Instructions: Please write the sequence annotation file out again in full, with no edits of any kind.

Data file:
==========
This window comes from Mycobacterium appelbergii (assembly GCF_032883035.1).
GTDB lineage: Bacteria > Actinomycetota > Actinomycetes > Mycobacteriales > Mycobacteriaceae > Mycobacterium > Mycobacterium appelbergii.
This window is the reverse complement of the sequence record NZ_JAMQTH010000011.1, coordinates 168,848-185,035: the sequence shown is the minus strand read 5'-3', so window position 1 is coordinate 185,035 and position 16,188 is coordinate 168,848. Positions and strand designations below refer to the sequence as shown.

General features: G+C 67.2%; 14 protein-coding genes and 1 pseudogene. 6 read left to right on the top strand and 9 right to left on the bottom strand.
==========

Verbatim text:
This window comes from Mycobacterium appelbergii (assembly GCF_032883035.1).
GTDB lineage: Bacteria > Actinomycetota > Actinomycetes > Mycobacteriales > Mycobacteriaceae > Mycobacterium > Mycobacterium appelbergii.
This window is the reverse complement of the sequence record NZ_JAMQTH010000011.1, coordinates 168,848-185,035: the sequence shown is the minus strand read 5'-3', so window position 1 is coordinate 185,035 and position 16,188 is coordinate 168,848. Positions and strand designations below refer to the sequence as shown.

General features: G+C 67.2%; 14 protein-coding genes and 1 pseudogene. 6 read left to right on the top strand and 9 right to left on the bottom strand.